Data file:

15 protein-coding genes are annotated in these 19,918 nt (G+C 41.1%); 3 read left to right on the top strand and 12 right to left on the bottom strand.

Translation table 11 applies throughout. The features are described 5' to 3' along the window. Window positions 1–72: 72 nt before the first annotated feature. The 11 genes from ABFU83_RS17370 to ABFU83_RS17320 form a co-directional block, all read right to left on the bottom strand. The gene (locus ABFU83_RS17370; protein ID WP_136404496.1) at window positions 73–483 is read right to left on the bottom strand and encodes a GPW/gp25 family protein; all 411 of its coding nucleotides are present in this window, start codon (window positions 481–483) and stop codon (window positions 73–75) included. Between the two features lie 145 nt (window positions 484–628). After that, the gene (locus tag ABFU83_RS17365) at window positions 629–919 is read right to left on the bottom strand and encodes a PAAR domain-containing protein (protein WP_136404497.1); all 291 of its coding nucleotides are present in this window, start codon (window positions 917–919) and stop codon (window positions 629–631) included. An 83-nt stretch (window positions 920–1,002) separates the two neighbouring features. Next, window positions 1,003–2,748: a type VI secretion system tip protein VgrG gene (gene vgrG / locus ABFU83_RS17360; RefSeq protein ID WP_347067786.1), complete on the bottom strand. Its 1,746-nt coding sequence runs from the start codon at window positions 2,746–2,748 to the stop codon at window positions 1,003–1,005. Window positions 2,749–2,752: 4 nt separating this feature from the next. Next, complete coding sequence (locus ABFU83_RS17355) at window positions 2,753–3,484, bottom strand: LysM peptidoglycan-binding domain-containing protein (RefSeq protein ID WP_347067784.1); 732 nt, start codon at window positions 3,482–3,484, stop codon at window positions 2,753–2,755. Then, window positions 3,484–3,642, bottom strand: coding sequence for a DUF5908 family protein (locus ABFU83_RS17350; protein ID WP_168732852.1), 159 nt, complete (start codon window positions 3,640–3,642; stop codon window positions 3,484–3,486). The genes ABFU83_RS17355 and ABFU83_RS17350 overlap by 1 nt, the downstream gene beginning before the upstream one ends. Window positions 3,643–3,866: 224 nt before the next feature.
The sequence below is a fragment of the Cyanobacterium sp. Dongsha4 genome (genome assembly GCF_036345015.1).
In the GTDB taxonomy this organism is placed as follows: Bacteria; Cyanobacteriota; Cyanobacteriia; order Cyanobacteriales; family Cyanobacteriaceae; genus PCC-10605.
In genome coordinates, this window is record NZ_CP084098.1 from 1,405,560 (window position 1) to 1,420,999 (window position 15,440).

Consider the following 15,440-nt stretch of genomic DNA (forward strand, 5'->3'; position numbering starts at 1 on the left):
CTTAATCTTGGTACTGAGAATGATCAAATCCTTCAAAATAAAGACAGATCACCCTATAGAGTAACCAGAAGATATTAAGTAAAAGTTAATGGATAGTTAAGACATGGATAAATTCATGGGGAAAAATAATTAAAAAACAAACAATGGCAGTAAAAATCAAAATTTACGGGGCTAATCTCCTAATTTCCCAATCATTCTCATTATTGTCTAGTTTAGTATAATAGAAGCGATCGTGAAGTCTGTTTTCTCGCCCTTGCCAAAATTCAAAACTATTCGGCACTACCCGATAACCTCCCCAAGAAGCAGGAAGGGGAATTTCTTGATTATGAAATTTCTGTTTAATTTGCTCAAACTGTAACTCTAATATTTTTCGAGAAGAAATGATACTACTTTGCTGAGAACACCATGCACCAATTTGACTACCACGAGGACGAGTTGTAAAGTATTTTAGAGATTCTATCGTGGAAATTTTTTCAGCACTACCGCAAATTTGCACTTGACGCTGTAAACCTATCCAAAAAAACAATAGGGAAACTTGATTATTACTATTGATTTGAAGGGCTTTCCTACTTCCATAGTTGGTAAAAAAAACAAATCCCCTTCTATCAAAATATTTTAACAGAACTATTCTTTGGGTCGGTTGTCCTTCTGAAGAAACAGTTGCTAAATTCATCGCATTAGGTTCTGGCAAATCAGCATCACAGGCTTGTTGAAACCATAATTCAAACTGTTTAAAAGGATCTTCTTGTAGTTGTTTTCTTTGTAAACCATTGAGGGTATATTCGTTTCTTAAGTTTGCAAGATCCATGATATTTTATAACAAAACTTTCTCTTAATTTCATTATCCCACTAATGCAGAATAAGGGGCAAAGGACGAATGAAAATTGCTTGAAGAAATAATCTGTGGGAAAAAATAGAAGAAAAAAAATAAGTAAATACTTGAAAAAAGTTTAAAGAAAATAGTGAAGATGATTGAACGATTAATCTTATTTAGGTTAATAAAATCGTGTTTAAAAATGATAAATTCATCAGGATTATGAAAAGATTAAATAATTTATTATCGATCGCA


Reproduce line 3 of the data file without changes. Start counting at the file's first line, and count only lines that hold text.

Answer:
The sequence below is a fragment of the Cyanobacterium sp. Dongsha4 genome (genome assembly GCF_036345015.1).